Many caregivers will tell you that they experience significant emotional benefits from the work. They find meaning and fulfillment in making an immediate and real difference in the lives of other people. However, personal satisfaction with the “work” doesn’t always mean contentment with the “job.” The work we find so fulfilling is only one aspect of the job, which also includes things like wages and the work environment.

For some caregivers, the emotional benefits outweigh all other considerations. They find the work so deeply meaningful that they are willing to endure the impact that low wages and difficult work environments have on their lives. It is a noble sentiment.

While the sentiment is genuine, it is also a highly personal one. Meaning is not so much found as created and how we create meaning in our lives is an intensely individual enterprise. It is not something one person can do for another; the most we can do is accept and respect another person’s sense of what brings meaning to his or her life.

It is not a contradiction to accept and even admire the notion that caregiving “is not about the money” on the one hand while condemning low wages and poor working environments on the other. The former is about the choices and perspective of individual caregivers, the latter is about a bigger picture.

Low wages is a major contributing factor to high turnover rates for direct care workers. This has a profound effect on the continuity and quality of care. In her May 5th blog post “Addressing the Difficult Issue of Money,” Paraprofessional Health Care Institute’s (PHI) National Director of Coaching & Consulting Services, Susan Misiorski, sums it up thusly:

“Low wages for direct-care workers has a trickle-down effect on the elders and people with disabilities for whom they provide care. We know that care continuity correlates strongly with care quality, but low wages encourage high turnover rates. Organizations that continually must hire — and train — new staff members likely aren’t providing the best possible care.”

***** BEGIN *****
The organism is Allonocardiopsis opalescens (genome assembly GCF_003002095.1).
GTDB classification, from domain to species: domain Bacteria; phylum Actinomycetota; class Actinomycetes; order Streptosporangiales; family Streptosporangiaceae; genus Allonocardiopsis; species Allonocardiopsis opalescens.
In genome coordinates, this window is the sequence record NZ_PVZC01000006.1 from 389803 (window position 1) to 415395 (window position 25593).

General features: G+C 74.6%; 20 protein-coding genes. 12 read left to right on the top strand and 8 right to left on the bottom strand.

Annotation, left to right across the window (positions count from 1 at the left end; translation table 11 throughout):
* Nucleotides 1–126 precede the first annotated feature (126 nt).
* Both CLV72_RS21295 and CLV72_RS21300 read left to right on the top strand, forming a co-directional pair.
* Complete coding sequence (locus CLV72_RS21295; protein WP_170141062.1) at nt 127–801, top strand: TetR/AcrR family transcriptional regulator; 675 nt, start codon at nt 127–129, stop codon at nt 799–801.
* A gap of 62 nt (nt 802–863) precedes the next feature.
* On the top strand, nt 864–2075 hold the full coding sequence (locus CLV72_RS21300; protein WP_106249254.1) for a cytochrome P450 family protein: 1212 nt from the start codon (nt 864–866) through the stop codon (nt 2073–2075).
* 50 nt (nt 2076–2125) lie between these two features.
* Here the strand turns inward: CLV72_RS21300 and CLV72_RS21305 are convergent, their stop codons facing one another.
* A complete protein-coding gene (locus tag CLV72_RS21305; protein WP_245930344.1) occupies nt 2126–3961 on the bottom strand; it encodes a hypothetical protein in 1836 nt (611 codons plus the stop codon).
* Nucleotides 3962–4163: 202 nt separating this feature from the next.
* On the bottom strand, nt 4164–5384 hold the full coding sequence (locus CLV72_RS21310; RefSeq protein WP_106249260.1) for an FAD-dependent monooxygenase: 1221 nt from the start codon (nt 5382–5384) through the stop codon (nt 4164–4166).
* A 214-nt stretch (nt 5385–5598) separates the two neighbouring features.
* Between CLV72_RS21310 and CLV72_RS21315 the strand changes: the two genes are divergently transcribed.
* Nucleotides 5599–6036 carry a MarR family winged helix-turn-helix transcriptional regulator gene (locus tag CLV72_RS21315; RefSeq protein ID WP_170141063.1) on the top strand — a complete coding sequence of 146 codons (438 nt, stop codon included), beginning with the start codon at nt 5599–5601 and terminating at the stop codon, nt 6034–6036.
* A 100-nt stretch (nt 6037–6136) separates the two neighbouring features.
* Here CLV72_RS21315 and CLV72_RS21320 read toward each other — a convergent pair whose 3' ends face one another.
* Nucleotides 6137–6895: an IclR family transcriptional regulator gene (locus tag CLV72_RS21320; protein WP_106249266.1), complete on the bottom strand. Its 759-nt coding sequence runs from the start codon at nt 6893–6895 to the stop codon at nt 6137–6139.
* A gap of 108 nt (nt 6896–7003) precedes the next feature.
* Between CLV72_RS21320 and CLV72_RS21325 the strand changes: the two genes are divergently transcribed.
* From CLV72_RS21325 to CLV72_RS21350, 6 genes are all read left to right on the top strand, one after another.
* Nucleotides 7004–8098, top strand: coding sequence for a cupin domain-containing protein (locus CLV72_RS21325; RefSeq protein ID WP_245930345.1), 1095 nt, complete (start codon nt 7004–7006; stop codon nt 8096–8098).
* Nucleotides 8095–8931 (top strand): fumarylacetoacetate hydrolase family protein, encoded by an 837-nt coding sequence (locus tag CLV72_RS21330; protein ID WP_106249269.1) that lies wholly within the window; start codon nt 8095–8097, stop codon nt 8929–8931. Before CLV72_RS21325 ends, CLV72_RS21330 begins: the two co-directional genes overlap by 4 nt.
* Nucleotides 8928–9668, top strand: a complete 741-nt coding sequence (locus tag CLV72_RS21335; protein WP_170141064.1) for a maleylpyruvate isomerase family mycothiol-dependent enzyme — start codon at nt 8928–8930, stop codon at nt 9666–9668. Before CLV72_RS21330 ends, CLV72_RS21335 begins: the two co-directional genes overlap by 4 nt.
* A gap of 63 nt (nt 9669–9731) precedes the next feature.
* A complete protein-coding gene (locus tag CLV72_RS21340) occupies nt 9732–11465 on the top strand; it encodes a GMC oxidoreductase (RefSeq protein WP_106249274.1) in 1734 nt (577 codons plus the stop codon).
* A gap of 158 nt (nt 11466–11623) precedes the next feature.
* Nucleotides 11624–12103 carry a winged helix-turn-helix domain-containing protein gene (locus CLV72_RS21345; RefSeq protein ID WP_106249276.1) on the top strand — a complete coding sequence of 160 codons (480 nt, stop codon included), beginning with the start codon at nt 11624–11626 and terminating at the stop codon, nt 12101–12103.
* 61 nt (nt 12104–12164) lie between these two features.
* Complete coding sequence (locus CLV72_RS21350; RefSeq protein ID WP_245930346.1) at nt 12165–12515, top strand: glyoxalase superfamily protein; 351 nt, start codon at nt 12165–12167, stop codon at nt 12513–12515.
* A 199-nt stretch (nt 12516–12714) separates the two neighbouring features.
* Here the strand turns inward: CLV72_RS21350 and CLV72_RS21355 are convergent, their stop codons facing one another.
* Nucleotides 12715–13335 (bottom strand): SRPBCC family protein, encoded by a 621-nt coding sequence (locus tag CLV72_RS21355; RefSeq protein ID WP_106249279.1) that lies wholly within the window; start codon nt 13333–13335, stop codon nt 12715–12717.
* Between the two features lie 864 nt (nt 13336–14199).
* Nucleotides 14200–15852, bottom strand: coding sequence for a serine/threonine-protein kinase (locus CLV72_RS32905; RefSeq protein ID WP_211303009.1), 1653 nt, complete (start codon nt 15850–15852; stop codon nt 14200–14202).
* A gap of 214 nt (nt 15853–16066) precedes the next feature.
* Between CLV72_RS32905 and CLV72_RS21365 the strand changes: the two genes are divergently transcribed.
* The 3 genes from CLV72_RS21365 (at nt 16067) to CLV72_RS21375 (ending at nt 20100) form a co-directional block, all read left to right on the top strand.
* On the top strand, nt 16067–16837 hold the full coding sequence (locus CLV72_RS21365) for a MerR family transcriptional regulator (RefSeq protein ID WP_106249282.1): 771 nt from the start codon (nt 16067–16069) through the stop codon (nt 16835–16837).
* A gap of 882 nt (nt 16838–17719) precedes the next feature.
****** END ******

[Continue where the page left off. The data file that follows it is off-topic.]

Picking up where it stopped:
Beyond quality and continuity problems, the issue of low wages has wider social implications. Since wages and benefits in long-term care are impacted by inadequate government reimbursement rates, the issue of low wages is a matter of social policy and a true reflection of the value society places upon direct care work. Misiorski tells us that 22% of direct care workers fall below the poverty line and 43% live in households that rely on some form of public benefits. The very people we depend on to provide quality care often struggle to take care of themselves and their own families. Does it really make any sense to tell workers how much you value what they do and then expect them to live near or below the poverty line?

Yes, we want workers to be properly motivated. But expecting to be compensated fairly for what you do does not equal a lack of compassion. We are all motivated by different things and genuine compassion is expressed through action, not good intentions. While we can admire the notion that “it’s not about the money,” we must reject the idea that caregivers who express concern about their wages don’t belong in the business. We lose too many good workers that way.

It Ain’t About the Money, Honey